Go Fiji for Fiji, show them to them. Joka dina. Toso Viti, lave mai na rara!
Hold the flag high and higher, koula dina!
SHALWYN PRASAD Mukta Ben Place, Nabua, Suva
YOUR SAY: Lockdown, Bill and rugby
IT’S probably now too late in the day to call for that lockdown, like everyone says either for the whole of the country, or just locally the damage has already been done in most places in Fiji the picture now seems so precarious as a result of people being careless, reckless and audacious but a peak may have just appeared at our door and now we will go into a trough, like once before but that does not mean that we will be free the virus will still be in our midst, here in Fiji the health restrictions will still be needed the protocols too, are also to be heeded no way this virus will totally disappear it just might again as quickly reappear this is the way we now have to live we’ll just need to have faith, trust and believe and seek God’s protection in meaningful prayer today and everyday, until death’s door our saving grace is to reach herd immunity so that we can all become immune in our beloved Fiji.
EDWARD BLAKELOCK Admiral Circle, Pacific Harbour
ONE of the truest exemplary skills of greater leadership is the cool calm ability to listen intently, and take constructive note, seriously – for and on behalf of all citizens who voted you in; and those who didn’t.
Please do not lecture us for our expressed views in a rightful democratic process.
After all, in a democracy we are allowed to air our views responsibly; respectfully and in a dignified manner. We are all but little voices in the wilderness; trying to speak up for our fellow mankind. Vindictiveness, only divides; Never unifies.
Displaying autocratic quality does not bode well for Fiji – “The way the world should be” has all but almost disintegrated, in my humble view, in these dark; deadly and destructive COVID perils which affect us badly.
Fiji is under a huge cloud uncertainty.
Now is the time for good exemplary leaders to shine; be inspiring.
There are numerous incalculable witnesses to the destructively deadly COVID-19 and its more harmful Delta variant.
“Time; Oh, good good time; Where did you go?”
Isa; Tamada levu e cecere sara Ni lomani keimami kece Ena vukui Jisu Na Turaga Levu; Dau veilomani keda kece.
RONNIE CHANG Martintar, Nadi
I THINK the SODELPA leader is correct that Niko Nawaikula will be missed in Parliament. Even more when the iTaukei Land Trust Act amendment Bill gets tabled.
For many, he is regarded as one of those frank indigenous rights
champions in Fiji. Similar to many individuals who continue to raise their voices for the natives in other parts of the world.
In the august house, I saw him as the superman MP. I think he will fly back.
MOHAMMED IMRAZ JANIF Natabua, Lautoka
BILL No.17 of 2021, iTaukei Land Trust (Budget Amendment) Bill 2021 seeks to remove the powers to the iTaukei Land Trust Board to decide on its tenants’ decisions regarding mortgage, charge, pledge or caveat on a lease or for any court to adjudicate on these matters.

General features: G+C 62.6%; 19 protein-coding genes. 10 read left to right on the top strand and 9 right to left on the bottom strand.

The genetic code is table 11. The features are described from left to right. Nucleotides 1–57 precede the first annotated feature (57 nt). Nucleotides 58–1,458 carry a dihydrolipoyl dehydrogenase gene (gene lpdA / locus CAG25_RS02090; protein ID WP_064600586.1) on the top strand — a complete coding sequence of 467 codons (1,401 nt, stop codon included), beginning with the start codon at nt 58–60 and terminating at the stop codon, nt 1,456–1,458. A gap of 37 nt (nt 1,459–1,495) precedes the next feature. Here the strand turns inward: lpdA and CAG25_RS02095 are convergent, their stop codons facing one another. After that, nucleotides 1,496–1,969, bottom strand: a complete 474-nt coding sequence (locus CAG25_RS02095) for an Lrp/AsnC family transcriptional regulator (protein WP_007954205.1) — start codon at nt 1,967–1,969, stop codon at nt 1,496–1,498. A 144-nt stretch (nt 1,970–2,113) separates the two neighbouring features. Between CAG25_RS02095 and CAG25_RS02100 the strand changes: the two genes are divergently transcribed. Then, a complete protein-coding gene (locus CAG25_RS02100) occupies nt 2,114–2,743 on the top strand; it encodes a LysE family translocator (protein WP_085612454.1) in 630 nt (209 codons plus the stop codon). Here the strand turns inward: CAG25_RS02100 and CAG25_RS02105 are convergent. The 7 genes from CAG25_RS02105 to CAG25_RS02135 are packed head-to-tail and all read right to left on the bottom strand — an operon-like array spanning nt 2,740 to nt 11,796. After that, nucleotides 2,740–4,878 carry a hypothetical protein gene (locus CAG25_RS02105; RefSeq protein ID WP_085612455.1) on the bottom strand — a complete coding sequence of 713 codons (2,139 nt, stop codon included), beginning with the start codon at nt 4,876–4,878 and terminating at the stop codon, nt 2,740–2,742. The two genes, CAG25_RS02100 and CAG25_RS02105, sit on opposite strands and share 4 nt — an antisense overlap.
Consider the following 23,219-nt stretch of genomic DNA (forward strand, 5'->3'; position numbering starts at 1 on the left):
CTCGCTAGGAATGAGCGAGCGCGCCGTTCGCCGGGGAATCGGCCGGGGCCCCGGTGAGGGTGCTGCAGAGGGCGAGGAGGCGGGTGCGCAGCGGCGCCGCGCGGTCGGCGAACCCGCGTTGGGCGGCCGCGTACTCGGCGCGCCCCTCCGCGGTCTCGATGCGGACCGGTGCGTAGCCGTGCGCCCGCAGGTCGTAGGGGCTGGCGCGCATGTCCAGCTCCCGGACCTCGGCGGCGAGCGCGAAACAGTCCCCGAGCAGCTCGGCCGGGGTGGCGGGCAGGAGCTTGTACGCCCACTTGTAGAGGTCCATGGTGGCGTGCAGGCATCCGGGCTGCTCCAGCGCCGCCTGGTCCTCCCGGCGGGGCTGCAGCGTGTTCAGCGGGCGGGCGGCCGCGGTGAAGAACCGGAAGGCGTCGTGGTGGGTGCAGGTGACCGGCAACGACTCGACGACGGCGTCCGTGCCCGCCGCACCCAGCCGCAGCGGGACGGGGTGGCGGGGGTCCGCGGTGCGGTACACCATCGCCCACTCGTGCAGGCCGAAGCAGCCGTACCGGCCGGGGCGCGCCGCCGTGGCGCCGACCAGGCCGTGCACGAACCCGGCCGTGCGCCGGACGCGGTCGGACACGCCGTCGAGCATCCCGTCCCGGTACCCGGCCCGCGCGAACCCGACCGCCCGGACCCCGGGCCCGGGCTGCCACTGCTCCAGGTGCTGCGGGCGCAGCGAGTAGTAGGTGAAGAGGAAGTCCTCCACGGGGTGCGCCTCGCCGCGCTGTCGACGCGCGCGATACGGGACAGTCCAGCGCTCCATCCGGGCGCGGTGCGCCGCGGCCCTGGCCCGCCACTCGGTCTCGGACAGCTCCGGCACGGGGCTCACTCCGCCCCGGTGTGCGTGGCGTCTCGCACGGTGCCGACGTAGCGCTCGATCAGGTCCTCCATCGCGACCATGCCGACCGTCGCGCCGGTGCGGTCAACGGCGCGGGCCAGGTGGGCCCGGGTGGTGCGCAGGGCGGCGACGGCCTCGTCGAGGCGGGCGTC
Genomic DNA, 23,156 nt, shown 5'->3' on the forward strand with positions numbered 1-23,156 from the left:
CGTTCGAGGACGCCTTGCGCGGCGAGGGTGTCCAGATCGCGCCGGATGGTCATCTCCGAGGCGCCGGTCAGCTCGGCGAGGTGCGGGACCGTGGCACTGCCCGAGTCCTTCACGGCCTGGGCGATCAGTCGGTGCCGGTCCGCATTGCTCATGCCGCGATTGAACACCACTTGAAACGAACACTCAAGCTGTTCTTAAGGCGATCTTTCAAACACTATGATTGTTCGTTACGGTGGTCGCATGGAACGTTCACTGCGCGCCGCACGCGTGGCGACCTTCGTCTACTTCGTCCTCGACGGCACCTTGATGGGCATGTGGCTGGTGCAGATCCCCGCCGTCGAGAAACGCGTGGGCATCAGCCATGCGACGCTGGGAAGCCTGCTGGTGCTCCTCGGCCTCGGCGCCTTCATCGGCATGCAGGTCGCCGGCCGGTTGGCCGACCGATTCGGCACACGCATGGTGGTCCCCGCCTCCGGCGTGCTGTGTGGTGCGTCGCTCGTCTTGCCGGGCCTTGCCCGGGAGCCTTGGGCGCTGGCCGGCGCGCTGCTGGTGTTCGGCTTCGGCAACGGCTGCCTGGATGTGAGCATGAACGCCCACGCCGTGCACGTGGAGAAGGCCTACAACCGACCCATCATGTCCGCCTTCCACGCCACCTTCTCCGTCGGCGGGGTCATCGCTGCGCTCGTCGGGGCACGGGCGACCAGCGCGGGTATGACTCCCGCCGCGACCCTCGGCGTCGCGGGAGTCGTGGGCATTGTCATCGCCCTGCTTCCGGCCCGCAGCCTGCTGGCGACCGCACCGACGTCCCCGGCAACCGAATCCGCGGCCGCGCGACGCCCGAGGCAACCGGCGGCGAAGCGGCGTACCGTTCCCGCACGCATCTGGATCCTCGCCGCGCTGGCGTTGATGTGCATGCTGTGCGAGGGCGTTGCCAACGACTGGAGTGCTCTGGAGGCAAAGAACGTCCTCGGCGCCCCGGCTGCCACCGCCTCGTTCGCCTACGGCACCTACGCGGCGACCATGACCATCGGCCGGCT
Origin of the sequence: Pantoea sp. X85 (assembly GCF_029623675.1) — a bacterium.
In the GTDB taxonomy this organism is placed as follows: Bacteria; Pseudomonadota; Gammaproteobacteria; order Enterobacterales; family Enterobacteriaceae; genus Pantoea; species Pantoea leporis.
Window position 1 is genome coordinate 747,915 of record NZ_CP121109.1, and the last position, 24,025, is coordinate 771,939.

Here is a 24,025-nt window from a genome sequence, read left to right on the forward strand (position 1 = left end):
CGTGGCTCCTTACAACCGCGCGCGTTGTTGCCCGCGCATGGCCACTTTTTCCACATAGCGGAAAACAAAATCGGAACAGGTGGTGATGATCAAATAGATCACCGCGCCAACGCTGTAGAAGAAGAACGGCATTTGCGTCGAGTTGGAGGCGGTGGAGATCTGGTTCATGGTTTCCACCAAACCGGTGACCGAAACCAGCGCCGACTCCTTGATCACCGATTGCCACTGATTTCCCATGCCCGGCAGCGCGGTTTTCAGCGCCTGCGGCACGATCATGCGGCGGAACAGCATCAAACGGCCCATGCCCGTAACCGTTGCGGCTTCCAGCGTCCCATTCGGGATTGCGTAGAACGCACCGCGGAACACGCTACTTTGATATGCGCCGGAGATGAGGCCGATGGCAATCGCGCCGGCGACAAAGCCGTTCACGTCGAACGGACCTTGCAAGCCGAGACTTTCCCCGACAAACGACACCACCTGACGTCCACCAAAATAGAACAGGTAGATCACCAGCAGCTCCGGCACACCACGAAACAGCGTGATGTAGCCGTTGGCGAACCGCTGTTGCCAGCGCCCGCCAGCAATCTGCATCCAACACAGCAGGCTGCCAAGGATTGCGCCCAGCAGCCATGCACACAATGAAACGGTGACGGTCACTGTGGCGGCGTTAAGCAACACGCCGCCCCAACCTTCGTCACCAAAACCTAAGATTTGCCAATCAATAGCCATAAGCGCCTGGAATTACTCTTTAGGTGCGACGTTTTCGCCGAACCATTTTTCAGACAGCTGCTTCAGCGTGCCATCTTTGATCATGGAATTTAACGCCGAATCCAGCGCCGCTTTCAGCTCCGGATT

Reference is made to the fact that currently the 1940 Act requires the lessee or tenant to seek the permission of the Board before seeking to sell, transfer or sublease the leasehold.
It is unclear why there is such a great hurry to remove the Board’s powers regarding what the tenants of ITaukei land may want to do with the leased land.
There is no detailed justification for the amendment to the ILTA 1940, and it is unclear if full informed consent of landowners through extensive consultations have been obtained.
What remedies do the board and customary land owners have if tenants do not comply with conditions stipulated in lease agreement?
VIJAY NAIDU Suva
THE back-to-back international Tests against the All Blacks showed the gap between the Tier One and Tier Two nations, but it can be narrowed with more international Tests, regular funding and resources to Tier Two nations, training for local coaches and development of rugby at the grassroot level. The Flying Fijians took the All Blacks to the sword in the first spell before allowing them to hammer us in the last 20 minutes.
In both Tests, our boys held firmly, but then lack of game time together in the national colours allowed the All Blacks to sneak through. While the first Test in Dunedin was a cracker, the boys lacked the baptism of fire in Hamilton despite the huge Fijian support.
However, the two Tests have given Vern Cotter an indication of what the future holds for the Flying Fijians, as we look forward to the 2023 RWC in France.
Cotter must also monitor the performance of our local boys, as I feel that we need the best players for the following positions- halfback, fly-half, wing and full-back.
These are crucial positions, and I guess it’s time to look at local boys who have the capability of making a statement. On the other hand, players like Manueli Ratuniyarawa, Jone Koroiduadua, Kalivati Tawake, Seremaia Naureure, Kalivati Mocetadra, Taniela Sadrugu, Peni Matawalu, Peni Kadralevu, Mateo Qolisese, Lino Vasuinadi, Tevita Ikanivere, Sorovakatini Tuifagalele, Jone Vatuwaliwali, Sakiusa Nadruku, Esala Nalobo, Enele Malele, Misaele Petero, Mesake Tuinamena, Panapasa Qeruqeru and Setareki Raoba have been impressive, and they must be given an opportunity. I’m sure they’ll perform better than some of our ageing overseas based players. Johnny Dyer and Frank Lomani are classic examples of the talents that we have locally.
RAJNESH ISHWAR LINGAM Nadawa, Nasinu